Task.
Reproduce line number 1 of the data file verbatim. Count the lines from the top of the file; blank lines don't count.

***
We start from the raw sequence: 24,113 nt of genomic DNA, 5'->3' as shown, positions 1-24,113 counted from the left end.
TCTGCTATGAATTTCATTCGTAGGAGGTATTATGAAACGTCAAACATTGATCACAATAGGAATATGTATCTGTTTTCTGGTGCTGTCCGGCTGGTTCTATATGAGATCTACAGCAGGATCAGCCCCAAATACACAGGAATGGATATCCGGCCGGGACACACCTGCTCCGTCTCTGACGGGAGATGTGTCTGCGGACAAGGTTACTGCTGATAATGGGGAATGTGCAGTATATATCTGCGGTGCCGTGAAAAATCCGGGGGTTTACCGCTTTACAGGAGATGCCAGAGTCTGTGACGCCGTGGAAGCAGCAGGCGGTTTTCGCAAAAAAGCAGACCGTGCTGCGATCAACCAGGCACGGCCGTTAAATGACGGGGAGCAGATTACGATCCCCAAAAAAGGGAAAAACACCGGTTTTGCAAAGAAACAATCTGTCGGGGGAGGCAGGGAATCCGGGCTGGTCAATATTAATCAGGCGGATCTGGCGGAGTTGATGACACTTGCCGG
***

We start from the raw sequence: 24,113 nt of genomic DNA, 5'->3' as shown, positions 1-24,113 counted from the left end.